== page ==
Colin Firth ... Gus Leroy
Ellen Burstyn ... Georgiana Carr
Patricia Clarkson ... Willa Jenkins
Orlando Bloom ... Harris Parker
Amber Tamblyn ... Mary Saunders
Margo Martindale ... Myrtle Parker
Andrew McCarthy ... Howard Mercer
Victoria Clark ... Miriam
Isiah Whitlock Jr. ... Mayor
Tom Wopat ... Frank
Ellen Burstyn's character, "Georgiana Carr," bears the last name of an actual Durham, N.C., family that was prominent in the tobacco business. The large portrait in her house, showing a uniformed man with a big white mustache, is a picture of Julian Shakespeare Carr (1845-1924), one of Durham's earliest tobacco magnates, who was involved in a variety of other business enterprises and was a highly regarded philanthropist. The portrait normally resides in the North Carolina Collection of the Durham County Public Library.
Hardly anyone will watch this semidocumentary-style movie despite the fact that it features two Academy Award-winning actors (Colin Firth and Ellen Burstyn), an Academy award actor nominee (Patricia Clarkson), an Emmy winning actress (Margo Martindale) and an Academy Award-winning writer (Horton Foote, who wrote the screenplay for To Kill a Mockingbird). I would love to learn how the movie was conceived and then how it was developed as a property for such a distinguished cast and a virtually unknown director (John Doyle).
I can see it materializing from the moral strength and artistic presence of writer Foote, but who knew whom and why were they assembled such? Horton Foote (1916-2009) is a true literary icon of screen and stage, which you can surmise from these quotes on IMDb:
I'd always write a play that would be successful and critically accepted. I'm always surprised at the reaction, good or bad. The last few years, critics have, on the whole, been very kind to me, but in writing I can't think about commercial things. It'd be the wrong end of the stick, so to speak. I've lived long enough to know things go in and out of fashion, and things not well received now can be totally reversed years later.
I believe very deeply in the human spirit, and I have a sense of awe about it. I look around and ask, What makes the difference? What is it? I've known people the world has thrown everything at—to discourage them, to kill them, to break their spirit. And yet something about them retains a dignity. They face life and they don't ask quarters. I'm a social writer in the sense that I want to record, but not in the sense of trying to change people's minds.
That truly says a lot about the creator of this small work and about the work itself, which is written in a naturalistic or slice-of-life, realism style: Durham, North Carolina, is a dying town, at least the downtown area is. The writer and director guide us through a day in the lives of some of the key characters and, then, same thing for some of the minor characters, the mayor and the town leaders... who are charged with the all too common task these days in America of keeping the community solvent and together against all odds.
One night, of a sudden, the wind blows in a tall Texas stranger (Gus Leroy (Colin Firth)) with three trucks and a load of barrels, delivered straight to a warehouse in the middle of the old city. The building, it turns out, is owned by the widow of a tobacco-tycoon heir, and Gus has a deal with her (Georgiana Carr (Ellen Burstyn)) to rent the space for a few months to store 'toxic waste.' [We never find out the exact nature of the waste, or what makes it particularly toxic. This nebulous, ominous quality of an unknown hazard coming to town, which the the leaders and citizens of the town have to somehow deal with, permeates the entire story.]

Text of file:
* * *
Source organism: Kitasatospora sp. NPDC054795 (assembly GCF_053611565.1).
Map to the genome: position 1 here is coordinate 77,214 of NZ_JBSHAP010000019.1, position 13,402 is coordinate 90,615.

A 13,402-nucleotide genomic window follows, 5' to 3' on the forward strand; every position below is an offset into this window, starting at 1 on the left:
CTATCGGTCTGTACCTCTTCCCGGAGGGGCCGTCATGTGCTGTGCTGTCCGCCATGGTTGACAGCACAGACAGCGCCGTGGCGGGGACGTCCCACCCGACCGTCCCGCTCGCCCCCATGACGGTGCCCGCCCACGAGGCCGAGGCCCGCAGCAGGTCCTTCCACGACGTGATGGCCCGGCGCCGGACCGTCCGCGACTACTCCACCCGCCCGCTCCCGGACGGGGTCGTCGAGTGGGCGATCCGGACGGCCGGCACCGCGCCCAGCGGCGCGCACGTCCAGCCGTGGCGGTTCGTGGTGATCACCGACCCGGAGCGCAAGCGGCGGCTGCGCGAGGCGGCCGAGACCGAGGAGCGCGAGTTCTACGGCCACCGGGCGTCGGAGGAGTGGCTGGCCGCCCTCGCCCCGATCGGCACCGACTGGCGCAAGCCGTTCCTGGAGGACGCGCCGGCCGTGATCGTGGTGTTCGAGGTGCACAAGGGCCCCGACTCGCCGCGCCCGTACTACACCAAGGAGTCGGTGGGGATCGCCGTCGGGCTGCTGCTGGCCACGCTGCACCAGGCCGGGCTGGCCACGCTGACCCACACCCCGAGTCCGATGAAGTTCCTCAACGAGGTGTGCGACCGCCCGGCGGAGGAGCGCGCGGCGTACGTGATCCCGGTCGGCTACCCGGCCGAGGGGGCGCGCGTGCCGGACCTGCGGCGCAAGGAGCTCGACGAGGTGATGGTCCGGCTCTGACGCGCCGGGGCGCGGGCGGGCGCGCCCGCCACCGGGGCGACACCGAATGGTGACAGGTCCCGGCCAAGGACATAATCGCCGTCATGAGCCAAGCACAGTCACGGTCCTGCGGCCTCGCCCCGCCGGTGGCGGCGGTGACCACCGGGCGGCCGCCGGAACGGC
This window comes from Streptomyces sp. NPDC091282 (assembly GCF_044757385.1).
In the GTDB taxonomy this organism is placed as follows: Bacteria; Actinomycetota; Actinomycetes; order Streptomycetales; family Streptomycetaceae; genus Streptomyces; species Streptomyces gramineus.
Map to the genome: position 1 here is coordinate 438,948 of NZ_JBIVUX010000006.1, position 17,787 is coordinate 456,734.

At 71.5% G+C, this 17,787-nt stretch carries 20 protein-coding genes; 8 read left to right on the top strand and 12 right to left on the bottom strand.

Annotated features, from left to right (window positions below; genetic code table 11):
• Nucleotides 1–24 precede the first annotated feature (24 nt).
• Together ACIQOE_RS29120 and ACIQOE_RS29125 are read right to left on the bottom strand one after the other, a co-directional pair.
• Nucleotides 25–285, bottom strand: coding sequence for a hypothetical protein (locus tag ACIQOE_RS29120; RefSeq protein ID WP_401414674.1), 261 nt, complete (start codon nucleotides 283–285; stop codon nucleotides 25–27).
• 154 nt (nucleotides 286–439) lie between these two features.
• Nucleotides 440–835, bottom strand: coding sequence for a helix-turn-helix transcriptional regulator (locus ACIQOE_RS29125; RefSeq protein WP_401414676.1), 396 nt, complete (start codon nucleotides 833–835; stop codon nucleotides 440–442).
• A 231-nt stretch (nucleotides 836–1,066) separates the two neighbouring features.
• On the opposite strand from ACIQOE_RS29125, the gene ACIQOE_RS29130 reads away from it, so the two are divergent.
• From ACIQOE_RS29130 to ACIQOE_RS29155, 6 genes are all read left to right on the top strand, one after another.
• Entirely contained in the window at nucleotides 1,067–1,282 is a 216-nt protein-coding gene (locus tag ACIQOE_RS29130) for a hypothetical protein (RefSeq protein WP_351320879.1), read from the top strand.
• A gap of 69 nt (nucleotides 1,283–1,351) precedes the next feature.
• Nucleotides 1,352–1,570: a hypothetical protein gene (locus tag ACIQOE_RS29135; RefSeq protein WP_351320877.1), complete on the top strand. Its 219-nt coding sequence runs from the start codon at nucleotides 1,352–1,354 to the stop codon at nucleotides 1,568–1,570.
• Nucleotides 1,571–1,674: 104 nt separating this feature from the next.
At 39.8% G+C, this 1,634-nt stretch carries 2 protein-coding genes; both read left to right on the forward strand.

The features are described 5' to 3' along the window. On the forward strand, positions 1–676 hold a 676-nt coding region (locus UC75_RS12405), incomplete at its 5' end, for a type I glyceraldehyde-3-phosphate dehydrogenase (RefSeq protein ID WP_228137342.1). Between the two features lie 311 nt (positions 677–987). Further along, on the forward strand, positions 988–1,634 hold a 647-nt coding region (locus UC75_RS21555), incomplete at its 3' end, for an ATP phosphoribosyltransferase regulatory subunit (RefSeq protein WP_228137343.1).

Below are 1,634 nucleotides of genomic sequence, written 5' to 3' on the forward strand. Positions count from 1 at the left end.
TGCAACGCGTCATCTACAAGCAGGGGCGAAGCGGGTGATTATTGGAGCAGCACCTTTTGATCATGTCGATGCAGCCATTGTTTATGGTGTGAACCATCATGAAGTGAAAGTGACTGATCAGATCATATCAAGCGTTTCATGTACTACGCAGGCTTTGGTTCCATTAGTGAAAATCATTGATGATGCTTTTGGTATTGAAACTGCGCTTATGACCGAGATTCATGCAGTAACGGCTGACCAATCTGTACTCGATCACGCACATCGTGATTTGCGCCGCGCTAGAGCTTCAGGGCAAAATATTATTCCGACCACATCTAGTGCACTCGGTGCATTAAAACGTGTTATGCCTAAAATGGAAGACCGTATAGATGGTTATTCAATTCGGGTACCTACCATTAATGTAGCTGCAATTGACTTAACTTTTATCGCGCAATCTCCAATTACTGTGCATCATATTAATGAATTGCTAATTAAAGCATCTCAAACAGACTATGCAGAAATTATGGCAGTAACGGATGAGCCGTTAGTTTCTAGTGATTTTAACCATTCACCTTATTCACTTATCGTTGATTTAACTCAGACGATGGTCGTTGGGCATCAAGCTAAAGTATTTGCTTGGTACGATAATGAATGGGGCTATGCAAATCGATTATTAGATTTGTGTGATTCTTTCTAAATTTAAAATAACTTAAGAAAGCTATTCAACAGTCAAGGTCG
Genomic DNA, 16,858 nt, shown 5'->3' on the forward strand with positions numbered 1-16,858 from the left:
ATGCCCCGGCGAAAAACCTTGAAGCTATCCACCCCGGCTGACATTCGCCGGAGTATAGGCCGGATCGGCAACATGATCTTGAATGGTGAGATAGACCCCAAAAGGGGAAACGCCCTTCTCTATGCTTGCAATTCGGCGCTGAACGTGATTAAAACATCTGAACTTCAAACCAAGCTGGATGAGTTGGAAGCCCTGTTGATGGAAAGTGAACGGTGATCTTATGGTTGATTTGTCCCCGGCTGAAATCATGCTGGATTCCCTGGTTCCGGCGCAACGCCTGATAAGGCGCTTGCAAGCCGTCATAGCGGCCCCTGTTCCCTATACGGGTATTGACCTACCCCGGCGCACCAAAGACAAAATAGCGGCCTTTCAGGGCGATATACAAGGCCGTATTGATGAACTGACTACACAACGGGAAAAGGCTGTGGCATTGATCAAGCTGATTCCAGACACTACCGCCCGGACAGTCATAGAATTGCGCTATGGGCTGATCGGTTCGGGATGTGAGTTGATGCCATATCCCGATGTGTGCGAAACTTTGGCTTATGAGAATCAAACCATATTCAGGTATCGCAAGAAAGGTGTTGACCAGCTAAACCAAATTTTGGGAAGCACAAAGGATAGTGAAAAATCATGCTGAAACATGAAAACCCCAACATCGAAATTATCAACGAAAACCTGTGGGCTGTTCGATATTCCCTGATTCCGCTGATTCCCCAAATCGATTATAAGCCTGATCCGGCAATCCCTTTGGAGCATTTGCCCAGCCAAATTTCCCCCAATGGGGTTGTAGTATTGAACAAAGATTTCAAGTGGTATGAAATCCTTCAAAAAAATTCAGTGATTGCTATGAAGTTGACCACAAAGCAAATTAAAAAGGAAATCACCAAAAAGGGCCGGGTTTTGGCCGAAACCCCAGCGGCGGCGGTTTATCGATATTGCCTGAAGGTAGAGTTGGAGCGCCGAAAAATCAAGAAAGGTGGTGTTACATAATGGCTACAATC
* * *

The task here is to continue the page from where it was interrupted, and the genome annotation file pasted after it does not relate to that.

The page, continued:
On the younger-generation end of the town figures lie the local peace officer (Harris Parker (Orlando Bloom)), an all-round decent fellow who wants to stay in the town and better himself by earning a law degree. Part of his vision is to court, marry, and settle down with Mary Saunders (Amber Tamblyn). Mary on the other hand disdains the whole small dying-town scene and clings to hopes of being taken away from it through either hooking up in a serious relationship with an affluent lover (Howard Mercer (Andrew McCarthy)) or simply moving away to Atlanta, getting out of Dodge City entirely.
The movie has not so much a plot as a weaving of key relationships, as Gus tries to shepherd the toxic waste deal into a more permanent arrangement between his Texas company and the town of Durham. Georgiana is on hard times, which is partly why she agreed to lease her warehouse; Georgiana's daughter, Willa (Patricia Clarkson), takes a jaundiced view of the whole toxic waste business, and, initially, Mr. Gus Leroy, too. All these connections are played with finesse and professionalism by some very fine actors. [Though I have to say Firth gives as poor a Texan accent/ demeanor as Bloom gives an outstanding North Carolina one.]
Why is this a good movie? Why do I regard it as a four-star when IMDb gives it a 4.8 ranking, equivalent to two stars? Well, except for the Firth hiccup on the Texan-authenticity meter—really difficult to understand for such a remarkable talent—the acting is stellar. And the characters they are acting out are real and believable; the writer takes no easy way out, either with misplaced romanticism or overwrought demonization of those who handle earth-unfriendly products in a less-than-candid manner. What results is then a series of rather deep, complex character studies: from Georgiana Carr to Harris Parker's mother (Margo Martindale) to, well, all the principals. That's what makes the film completely fascinating and worth multiple watches.
So go for it. Plenty of source for artistic appreciation. Great writing.
2012 January 25
Copyright © Brian Wright | The Coffee Coaster™
Main Street | Horton Foote | Colin Firth | Ellen Burstyn | Orlando Bloom
|Publish Fee: $25 Donation|
Main | Columns | Movie Reviews | Book Reviews | Articles | Guest